SEMINOLE COUNTY, Okla. (KFOR) – Formal charges have been brought against the Seminole couple arrested in the death of a 3-year-old boy whose remains were discovered burned on an abandoned property in mid-July. Now, some of the gut-wrenching details are being revealed in recent court documents.

Officials say 3-year-old Caleb Jennings’ father, 32-year-old Chad H. Jennings, and his live-in girlfriend, 31-year-old Katherine L. Penner, are both charged with First Degree Murder, Child Abuse, Conspiracy, and Desecration Of A Human Corpse.

The OSBI said the Seminole Police Department got a tip late Tuesday night, about the possible murder of a toddler. 

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Caleb Jennings, photo courtesy of Rodney Troglin

Now, the probable cause affidavit shows that tip came from a family friend who had recently talked to Jennings.

According to that tipster, Jennings told him he had committed an ‘unforgivable act’. When the man asked Jennings about his son, Caleb’s welfare, Jennings said Caleb was not ok. He explained that he had ‘whooped’ Caleb and the child went limp.

The affidavit says Jennings told the man that he and Penner attempted CPR for approximately two hours, but the toddler was ‘gone’. He also allegedly said they ‘cremated’ the body.

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Caleb Jennings, photo courtesy of Rodney Troglin

Following that tip, investigators secured search and arrest warrants for the couple and property their family owned.

During the search warrant, officers discovered the child’s burned remains on the property near Bowlegs.

When officers interviewed Penner, she initially said the child was with his former foster family. After that was proven to be false, Penner said she was in the kitchen while Jennings was ‘disciplining’ the 3-year-old in the master bedroom.

She told investigators that eventually, Jennings came out the bedroom yelling that Caleb was not breathing. When she went into the bedroom, she found the unresponsive toddler with multiple bruises and Jennings attempting CPR.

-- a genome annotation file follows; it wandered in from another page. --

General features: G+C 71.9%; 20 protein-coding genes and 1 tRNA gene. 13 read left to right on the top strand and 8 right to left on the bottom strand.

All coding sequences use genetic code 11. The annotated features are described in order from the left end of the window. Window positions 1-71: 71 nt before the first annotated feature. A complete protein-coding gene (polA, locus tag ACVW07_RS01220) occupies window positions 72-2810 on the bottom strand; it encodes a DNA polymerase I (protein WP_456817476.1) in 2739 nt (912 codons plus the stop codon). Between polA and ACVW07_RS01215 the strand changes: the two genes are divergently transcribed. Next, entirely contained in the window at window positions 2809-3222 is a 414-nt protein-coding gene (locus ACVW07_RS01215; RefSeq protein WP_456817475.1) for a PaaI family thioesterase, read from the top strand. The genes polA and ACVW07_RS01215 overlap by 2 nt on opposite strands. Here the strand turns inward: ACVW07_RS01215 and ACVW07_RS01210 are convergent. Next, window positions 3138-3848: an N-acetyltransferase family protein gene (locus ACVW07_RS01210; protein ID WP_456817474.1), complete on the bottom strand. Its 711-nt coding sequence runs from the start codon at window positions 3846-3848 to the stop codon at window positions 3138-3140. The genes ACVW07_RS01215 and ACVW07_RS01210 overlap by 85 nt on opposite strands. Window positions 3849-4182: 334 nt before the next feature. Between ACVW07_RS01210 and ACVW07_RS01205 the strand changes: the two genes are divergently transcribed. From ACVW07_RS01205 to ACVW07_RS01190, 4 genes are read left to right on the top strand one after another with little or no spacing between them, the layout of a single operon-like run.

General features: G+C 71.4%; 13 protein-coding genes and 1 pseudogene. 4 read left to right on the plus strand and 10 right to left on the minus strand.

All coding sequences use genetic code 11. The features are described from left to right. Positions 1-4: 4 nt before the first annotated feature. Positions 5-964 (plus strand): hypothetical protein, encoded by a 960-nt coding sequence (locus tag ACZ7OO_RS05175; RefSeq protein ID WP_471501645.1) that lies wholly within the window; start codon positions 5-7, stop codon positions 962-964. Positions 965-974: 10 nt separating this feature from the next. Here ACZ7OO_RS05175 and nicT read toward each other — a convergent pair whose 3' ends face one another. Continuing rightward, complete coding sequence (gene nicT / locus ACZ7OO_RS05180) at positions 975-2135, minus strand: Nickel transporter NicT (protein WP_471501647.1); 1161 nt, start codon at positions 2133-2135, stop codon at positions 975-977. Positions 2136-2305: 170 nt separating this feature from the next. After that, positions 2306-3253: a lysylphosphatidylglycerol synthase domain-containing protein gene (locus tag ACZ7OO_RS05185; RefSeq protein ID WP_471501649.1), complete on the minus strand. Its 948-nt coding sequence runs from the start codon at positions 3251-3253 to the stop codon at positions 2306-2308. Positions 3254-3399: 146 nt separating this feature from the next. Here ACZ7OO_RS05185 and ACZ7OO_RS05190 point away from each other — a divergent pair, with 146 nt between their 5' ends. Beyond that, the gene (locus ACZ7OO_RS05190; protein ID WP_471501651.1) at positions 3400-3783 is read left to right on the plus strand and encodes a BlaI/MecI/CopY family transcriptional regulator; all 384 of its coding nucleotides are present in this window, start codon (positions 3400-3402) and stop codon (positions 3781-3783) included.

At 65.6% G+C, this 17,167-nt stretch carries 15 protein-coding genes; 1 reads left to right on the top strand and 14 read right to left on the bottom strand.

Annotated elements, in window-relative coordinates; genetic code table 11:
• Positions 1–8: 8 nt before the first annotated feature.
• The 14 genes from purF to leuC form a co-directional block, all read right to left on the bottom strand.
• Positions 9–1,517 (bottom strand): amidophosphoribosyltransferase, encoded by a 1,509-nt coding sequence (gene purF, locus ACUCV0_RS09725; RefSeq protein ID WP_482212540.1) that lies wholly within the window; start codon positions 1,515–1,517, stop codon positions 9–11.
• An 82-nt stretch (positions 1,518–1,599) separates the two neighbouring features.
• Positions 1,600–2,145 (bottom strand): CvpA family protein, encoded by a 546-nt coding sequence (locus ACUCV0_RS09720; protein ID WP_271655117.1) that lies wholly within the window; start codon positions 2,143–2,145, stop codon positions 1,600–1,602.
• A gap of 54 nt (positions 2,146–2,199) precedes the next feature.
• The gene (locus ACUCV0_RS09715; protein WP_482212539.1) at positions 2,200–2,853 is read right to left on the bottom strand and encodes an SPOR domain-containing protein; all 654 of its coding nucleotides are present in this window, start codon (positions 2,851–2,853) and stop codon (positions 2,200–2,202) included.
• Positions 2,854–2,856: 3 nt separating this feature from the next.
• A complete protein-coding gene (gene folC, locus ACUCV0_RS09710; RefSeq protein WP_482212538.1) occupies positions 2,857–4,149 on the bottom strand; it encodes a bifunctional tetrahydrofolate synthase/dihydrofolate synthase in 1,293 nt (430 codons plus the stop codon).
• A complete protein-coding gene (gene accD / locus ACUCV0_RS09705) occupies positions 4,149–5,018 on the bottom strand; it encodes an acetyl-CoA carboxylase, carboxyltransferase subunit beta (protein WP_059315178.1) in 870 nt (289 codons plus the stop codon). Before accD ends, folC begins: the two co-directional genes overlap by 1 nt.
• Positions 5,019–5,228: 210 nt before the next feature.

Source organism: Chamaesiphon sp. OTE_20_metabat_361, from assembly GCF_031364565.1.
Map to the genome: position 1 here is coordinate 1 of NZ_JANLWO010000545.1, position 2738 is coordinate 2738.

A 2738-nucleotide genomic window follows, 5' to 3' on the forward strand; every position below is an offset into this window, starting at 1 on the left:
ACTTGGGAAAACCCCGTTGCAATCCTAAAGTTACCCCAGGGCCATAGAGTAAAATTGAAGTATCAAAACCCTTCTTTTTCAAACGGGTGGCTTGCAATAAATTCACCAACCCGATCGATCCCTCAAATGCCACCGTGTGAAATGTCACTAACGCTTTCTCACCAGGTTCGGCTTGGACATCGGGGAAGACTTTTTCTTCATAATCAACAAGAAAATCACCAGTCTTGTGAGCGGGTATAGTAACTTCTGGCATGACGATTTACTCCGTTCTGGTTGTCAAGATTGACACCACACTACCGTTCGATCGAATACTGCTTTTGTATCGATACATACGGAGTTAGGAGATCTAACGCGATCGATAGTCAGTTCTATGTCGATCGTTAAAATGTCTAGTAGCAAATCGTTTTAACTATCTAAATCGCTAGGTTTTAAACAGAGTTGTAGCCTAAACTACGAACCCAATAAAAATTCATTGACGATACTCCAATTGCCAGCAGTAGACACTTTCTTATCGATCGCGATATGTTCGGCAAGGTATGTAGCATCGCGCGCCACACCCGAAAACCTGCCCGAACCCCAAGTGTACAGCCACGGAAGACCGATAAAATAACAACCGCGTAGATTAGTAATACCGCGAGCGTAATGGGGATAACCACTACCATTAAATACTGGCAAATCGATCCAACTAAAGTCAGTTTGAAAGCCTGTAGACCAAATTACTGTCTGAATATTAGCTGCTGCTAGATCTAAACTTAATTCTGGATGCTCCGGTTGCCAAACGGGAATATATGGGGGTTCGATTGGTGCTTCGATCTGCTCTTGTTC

She said medical assistance was never called.

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Caleb Jennings, photo courtesy of Rodney Troglin

After eventually determining Caleb was dead, Penner told authorities they wrapped the child’s body up in his blue blanket and hid his body in the bedroom closet for two days while determining what to do with the body.

According to Penner, Jennings eventually decided to burn Caleb’s body. He then took Caleb to the vacant lot along Old State Highway 99 and later returned without him.

As for Jennings, he refused to be interviewed by police without a lawyer, but told the investigators it was an accident. (He did not say what ‘it’ was.)

Bowlegs First Baptist Church told KFOR Caleb spent 18 months living with a foster family at their church before being returned to his father. Deacon Rodney Troglin said they’re heartbroken.

“There was this one evil, evil man that took his life, but surrounding him were 10, 20, 30, 100 people that loved him unconditionally,” said Troglin. “We will always remember Caleb as someone who lit up the room when he came in. He was absolutely a beautiful child, always smiling. I don’t think I ever saw him upset. He just loved to smile. And anyone who picked him up, he would smile at, loved on them, and he was just an amazing kid to be around.”

Casey L. White, External Communications and Media Relations Administrator Oklahoma Department of Human Services, provided KFOR the following statement:

“Childhood should be a time of joy and wonder, not pain and abuse. All Oklahomans have a legal and moral obligation to report suspected abuse or neglect of any child by calling 1-800-522-3511. Making a report may not only save a life, but it is also the statutorily-required action that gives OKDHS the ability to investigate and potentially intervene to protect a child’s safety and wellbeing. Caleb was only three years old at the time of his tragic death, and he was not in the custody of OKDHS, nor did the agency have any open reports about his family at that time. We are committed to a complete investigation, including working with law enforcement, to fully understand the facts and circumstances that led to this heartbreaking tragedy.”

Casey L. White, Oklahoma Department of Human Services